The stunning views of African nature

Animals That Live Only in Africa

Africa is an impressive continent with many of the world's most impressive animals. However, some savannah staples, such as the Elephant, Rhino, Lion, Leopard, Hyena, Cheetah, and Jackal, have species and subspecies outside of Africa. This article highlights animals that live wild only in Africa. This disqualifies African animals that have been reintroduced to non-African territory where they were extirpated, such as the Ostrich in the Middle East. The following nine animals are African, through and through.


A cheeky chimpanzee.jpg
A cheeky chimpanzee

Along with the Bonobo, the Chimpanzee is Homo sapiens' closest living relative. Cousin Chimpy shares almost 99 percent of our DNA and is indigenous to western and central Africa, occupying many types of terrain, including forest and savannah, and eating a wide variety of food, such as fruit, leaves, insects, and even monkeys. Similar to humans, the Chimpanzee engages in community, promiscuity, and warfare across the continent. Of course, we have not kept our cousin in Africa. We have taken it to zoos, circuses, medical labs, Hollywood, Neverland Ranch, and even outer space. We have some explaining to do to our greater ape family.


Three graceful giraffes in Kilimanjaro
Three graceful giraffes in Kilimanjaro

Stretching up to 19 feet at the tip of its horns, the Giraffe chomps leaves atop trees in countries like Niger, Chad, Somalia, and South Africa. Although it is confined, in the wild, to the African continent, the Giraffe has been displayed in zoos and circuses across the world, beginning with Julius Caesar's importation of one into ancient Rome. It was exhibited alongside other animals in the Circus Maximus and may have perished via lion or gladiator, although this type of spectacle-slaughter did not become common till later.

African Wild Dog

Two wild dogs lazing around in the sun.jpg
Two wild dogs lazing around in the sun.jpg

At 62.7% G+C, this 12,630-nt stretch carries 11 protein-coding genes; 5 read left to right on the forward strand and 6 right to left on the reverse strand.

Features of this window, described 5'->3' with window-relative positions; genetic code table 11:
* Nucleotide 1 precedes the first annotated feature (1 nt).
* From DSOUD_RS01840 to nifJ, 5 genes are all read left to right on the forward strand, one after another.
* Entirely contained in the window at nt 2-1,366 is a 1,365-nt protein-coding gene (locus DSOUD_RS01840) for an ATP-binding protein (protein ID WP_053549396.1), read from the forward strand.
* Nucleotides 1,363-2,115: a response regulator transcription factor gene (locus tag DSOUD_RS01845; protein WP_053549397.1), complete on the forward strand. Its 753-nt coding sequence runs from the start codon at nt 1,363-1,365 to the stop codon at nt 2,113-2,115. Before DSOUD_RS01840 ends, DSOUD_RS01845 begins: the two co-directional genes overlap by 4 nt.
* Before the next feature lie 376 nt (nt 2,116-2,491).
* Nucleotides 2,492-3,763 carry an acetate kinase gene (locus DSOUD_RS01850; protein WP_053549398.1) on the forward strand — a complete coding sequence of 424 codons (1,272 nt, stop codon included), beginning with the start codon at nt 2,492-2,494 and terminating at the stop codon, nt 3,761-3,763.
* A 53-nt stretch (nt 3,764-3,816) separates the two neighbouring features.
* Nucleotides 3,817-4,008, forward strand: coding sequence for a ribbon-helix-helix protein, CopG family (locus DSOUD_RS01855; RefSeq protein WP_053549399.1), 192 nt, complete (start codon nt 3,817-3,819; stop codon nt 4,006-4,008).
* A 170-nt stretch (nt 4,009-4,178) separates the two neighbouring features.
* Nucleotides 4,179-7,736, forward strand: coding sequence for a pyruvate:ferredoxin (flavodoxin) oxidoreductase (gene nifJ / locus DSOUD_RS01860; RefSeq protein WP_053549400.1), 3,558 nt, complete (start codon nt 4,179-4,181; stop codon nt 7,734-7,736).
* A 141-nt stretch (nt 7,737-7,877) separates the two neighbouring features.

Also called the Painted Dog and Cape Hunting Dog, the African Wild Dog is the largest wild canine in Africa. In fact, behind the Gray Wolf species complex, it is the largest wild canine in the world. This powerful pooch measures up to four feet long and weighs 40 to 80 pounds. Its spotted coat mirrors its spotted range, as human development has carved the population into small segments from Algeria to South Africa. Despite being endangered, the African Wild Dog is one of the most innovative and successful hunters. Nabbing prey as massive as half-ton buffalo, packs of Wild Dog have a higher kill rate than that of lion packs. They also use sneezes to plan out attacks.    


The zebra squad
The zebra squad

Few African animals are as iconic as the Zebra. This striped equine, consisting of three species, is native only to eastern and southern Africa, where it feeds on grass and sedges and is food for lions, leopards, hyenas, crocodiles, and wild dogs. Already an ecological linchpin, the Zebra has become a cultural linchpin via representation in folklore and depictions in films like Racing Stripes, Madagascar, and The Lion King. The three species of Zebra have varying conservation statuses, ranging from near-threatened to endangered. Oddly, it thrives in the hills around San Simeon, California, where it has a population of over 120. These are the descendants of zebras released upon the closure of William Randolph Hearst's private zoo in the '30s, and although they are freely grazing and breeding across 83,000 acres without human intervention, they are fenced in. It certainly muddies the definition of "wild."


A serval cat blending in with the tall grass
A serval cat blends in with the tall grass